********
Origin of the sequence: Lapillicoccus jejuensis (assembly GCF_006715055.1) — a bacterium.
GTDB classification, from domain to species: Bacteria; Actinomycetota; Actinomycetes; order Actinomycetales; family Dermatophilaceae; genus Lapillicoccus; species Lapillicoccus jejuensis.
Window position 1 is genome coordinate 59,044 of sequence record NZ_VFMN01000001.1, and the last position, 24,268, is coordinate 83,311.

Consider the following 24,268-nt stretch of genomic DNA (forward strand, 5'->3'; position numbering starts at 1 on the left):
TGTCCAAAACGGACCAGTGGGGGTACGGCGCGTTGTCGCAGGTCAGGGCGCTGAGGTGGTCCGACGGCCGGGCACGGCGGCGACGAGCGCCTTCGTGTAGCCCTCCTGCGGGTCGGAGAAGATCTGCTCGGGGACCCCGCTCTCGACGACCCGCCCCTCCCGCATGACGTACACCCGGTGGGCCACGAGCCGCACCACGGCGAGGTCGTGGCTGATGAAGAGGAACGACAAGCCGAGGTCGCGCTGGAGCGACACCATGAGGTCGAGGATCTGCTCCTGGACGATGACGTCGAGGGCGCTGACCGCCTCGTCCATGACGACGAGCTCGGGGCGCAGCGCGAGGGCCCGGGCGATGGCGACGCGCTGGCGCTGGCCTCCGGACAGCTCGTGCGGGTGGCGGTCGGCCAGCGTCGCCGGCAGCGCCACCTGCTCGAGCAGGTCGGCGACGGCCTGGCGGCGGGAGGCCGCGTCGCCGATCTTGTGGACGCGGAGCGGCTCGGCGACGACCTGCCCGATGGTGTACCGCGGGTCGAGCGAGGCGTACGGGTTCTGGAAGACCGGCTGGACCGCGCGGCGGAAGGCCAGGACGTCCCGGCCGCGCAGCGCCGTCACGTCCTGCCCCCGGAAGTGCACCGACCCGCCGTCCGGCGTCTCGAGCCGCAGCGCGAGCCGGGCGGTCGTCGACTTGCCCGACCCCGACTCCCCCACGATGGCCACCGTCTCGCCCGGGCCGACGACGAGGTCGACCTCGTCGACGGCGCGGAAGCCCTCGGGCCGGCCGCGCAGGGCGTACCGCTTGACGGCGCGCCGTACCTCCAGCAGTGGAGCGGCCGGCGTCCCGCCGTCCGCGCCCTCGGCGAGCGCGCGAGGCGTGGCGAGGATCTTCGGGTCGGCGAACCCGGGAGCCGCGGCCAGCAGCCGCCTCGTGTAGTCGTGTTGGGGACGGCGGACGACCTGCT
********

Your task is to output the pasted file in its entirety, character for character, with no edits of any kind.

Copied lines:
Origin of the sequence: Lapillicoccus jejuensis (assembly GCF_006715055.1) — a bacterium.
GTDB classification, from domain to species: Bacteria; Actinomycetota; Actinomycetes; order Actinomycetales; family Dermatophilaceae; genus Lapillicoccus; species Lapillicoccus jejuensis.
Window position 1 is genome coordinate 59,044 of sequence record NZ_VFMN01000001.1, and the last position, 24,268, is coordinate 83,311.

Consider the following 24,268-nt stretch of genomic DNA (forward strand, 5'->3'; position numbering starts at 1 on the left):
TGTCCAAAACGGACCAGTGGGGGTACGGCGCGTTGTCGCAGGTCAGGGCGCTGAGGTGGTCCGACGGCCGGGCACGGCGGCGACGAGCGCCTTCGTGTAGCCCTCCTGCGGGTCGGAGAAGATCTGCTCGGGGACCCCGCTCTCGACGACCCGCCCCTCCCGCATGACGTACACCCGGTGGGCCACGAGCCGCACCACGGCGAGGTCGTGGCTGATGAAGAGGAACGACAAGCCGAGGTCGCGCTGGAGCGACACCATGAGGTCGAGGATCTGCTCCTGGACGATGACGTCGAGGGCGCTGACCGCCTCGTCCATGACGACGAGCTCGGGGCGCAGCGCGAGGGCCCGGGCGATGGCGACGCGCTGGCGCTGGCCTCCGGACAGCTCGTGCGGGTGGCGGTCGGCCAGCGTCGCCGGCAGCGCCACCTGCTCGAGCAGGTCGGCGACGGCCTGGCGGCGGGAGGCCGCGTCGCCGATCTTGTGGACGCGGAGCGGCTCGGCGACGACCTGCCCGATGGTGTACCGCGGGTCGAGCGAGGCGTACGGGTTCTGGAAGACCGGCTGGACCGCGCGGCGGAAGGCCAGGACGTCCCGGCCGCGCAGCGCCGTCACGTCCTGCCCCCGGAAGTGCACCGACCCGCCGTCCGGCGTCTCGAGCCGCAGCGCGAGCCGGGCGGTCGTCGACTTGCCCGACCCCGACTCCCCCACGATGGCCACCGTCTCGCCCGGGCCGACGACGAGGTCGACCTCGTCGACGGCGCGGAAGCCCTCGGGCCGGCCGCGCAGGGCGTACCGCTTGACGGCGCGCCGTACCTCCAGCAGTGGAGCGGCCGGCGTCCCGCCGTCCGCGCCCTCGGCGAGCGCGCGAGGCGTGGCGAGGATCTTCGGGTCGGCGAACCCGGGAGCCGCGGCCAGCAGCCGCCTCGTGTAGTCGTGTTGGGGACGGCGGACGACCTGCT